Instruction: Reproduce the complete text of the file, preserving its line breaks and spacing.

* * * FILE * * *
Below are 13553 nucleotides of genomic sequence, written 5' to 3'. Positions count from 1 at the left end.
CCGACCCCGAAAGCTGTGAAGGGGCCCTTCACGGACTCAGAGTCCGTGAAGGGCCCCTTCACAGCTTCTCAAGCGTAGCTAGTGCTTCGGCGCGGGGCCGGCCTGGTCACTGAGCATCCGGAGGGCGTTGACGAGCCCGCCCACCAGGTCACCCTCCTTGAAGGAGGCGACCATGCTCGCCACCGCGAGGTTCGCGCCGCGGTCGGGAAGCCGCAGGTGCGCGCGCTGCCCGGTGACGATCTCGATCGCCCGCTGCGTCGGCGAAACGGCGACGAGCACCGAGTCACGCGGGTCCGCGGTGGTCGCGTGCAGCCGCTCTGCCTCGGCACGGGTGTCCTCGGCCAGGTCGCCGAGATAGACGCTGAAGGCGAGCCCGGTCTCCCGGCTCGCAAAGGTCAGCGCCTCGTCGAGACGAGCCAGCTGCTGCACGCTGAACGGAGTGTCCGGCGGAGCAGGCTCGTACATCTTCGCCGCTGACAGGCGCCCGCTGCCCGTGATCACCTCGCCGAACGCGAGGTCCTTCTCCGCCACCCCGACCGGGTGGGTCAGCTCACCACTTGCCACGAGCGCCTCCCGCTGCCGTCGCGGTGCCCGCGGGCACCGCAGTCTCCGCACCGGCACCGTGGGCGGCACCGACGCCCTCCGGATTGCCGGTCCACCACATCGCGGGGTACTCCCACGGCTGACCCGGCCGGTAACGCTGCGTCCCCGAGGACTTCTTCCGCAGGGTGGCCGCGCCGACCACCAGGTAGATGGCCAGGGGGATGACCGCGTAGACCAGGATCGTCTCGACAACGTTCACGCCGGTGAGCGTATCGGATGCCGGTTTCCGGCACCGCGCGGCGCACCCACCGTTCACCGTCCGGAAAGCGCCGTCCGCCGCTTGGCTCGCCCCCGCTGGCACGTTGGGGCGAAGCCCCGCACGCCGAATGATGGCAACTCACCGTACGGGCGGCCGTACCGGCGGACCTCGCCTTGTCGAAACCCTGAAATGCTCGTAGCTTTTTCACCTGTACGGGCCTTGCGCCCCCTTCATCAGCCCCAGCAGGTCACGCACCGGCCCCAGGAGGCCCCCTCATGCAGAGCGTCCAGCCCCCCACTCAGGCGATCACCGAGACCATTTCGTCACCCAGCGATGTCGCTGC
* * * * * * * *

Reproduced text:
Below are 13553 nucleotides of genomic sequence, written 5' to 3'. Positions count from 1 at the left end.
CCGACCCCGAAAGCTGTGAAGGGGCCCTTCACGGACTCAGAGTCCGTGAAGGGCCCCTTCACAGCTTCTCAAGCGTAGCTAGTGCTTCGGCGCGGGGCCGGCCTGGTCACTGAGCATCCGGAGGGCGTTGACGAGCCCGCCCACCAGGTCACCCTCCTTGAAGGAGGCGACCATGCTCGCCACCGCGAGGTTCGCGCCGCGGTCGGGAAGCCGCAGGTGCGCGCGCTGCCCGGTGACGATCTCGATCGCCCGCTGCGTCGGCGAAACGGCGACGAGCACCGAGTCACGCGGGTCCGCGGTGGTCGCGTGCAGCCGCTCTGCCTCGGCACGGGTGTCCTCGGCCAGGTCGCCGAGATAGACGCTGAAGGCGAGCCCGGTCTCCCGGCTCGCAAAGGTCAGCGCCTCGTCGAGACGAGCCAGCTGCTGCACGCTGAACGGAGTGTCCGGCGGAGCAGGCTCGTACATCTTCGCCGCTGACAGGCGCCCGCTGCCCGTGATCACCTCGCCGAACGCGAGGTCCTTCTCCGCCACCCCGACCGGGTGGGTCAGCTCACCACTTGCCACGAGCGCCTCCCGCTGCCGTCGCGGTGCCCGCGGGCACCGCAGTCTCCGCACCGGCACCGTGGGCGGCACCGACGCCCTCCGGATTGCCGGTCCACCACATCGCGGGGTACTCCCACGGCTGACCCGGCCGGTAACGCTGCGTCCCCGAGGACTTCTTCCGCAGGGTGGCCGCGCCGACCACCAGGTAGATGGCCAGGGGGATGACCGCGTAGACCAGGATCGTCTCGACAACGTTCACGCCGGTGAGCGTATCGGATGCCGGTTTCCGGCACCGCGCGGCGCACCCACCGTTCACCGTCCGGAAAGCGCCGTCCGCCGCTTGGCTCGCCCCCGCTGGCACGTTGGGGCGAAGCCCCGCACGCCGAATGATGGCAACTCACCGTACGGGCGGCCGTACCGGCGGACCTCGCCTTGTCGAAACCCTGAAATGCTCGTAGCTTTTTCACCTGTACGGGCCTTGCGCCCCCTTCATCAGCCCCAGCAGGTCACGCACCGGCCCCAGGAGGCCCCCTCATGCAGAGCGTCCAGCCCCCCACTCAGGCGATCACCGAGACCATTTCGTCACCCAGCGATGTCGCTGC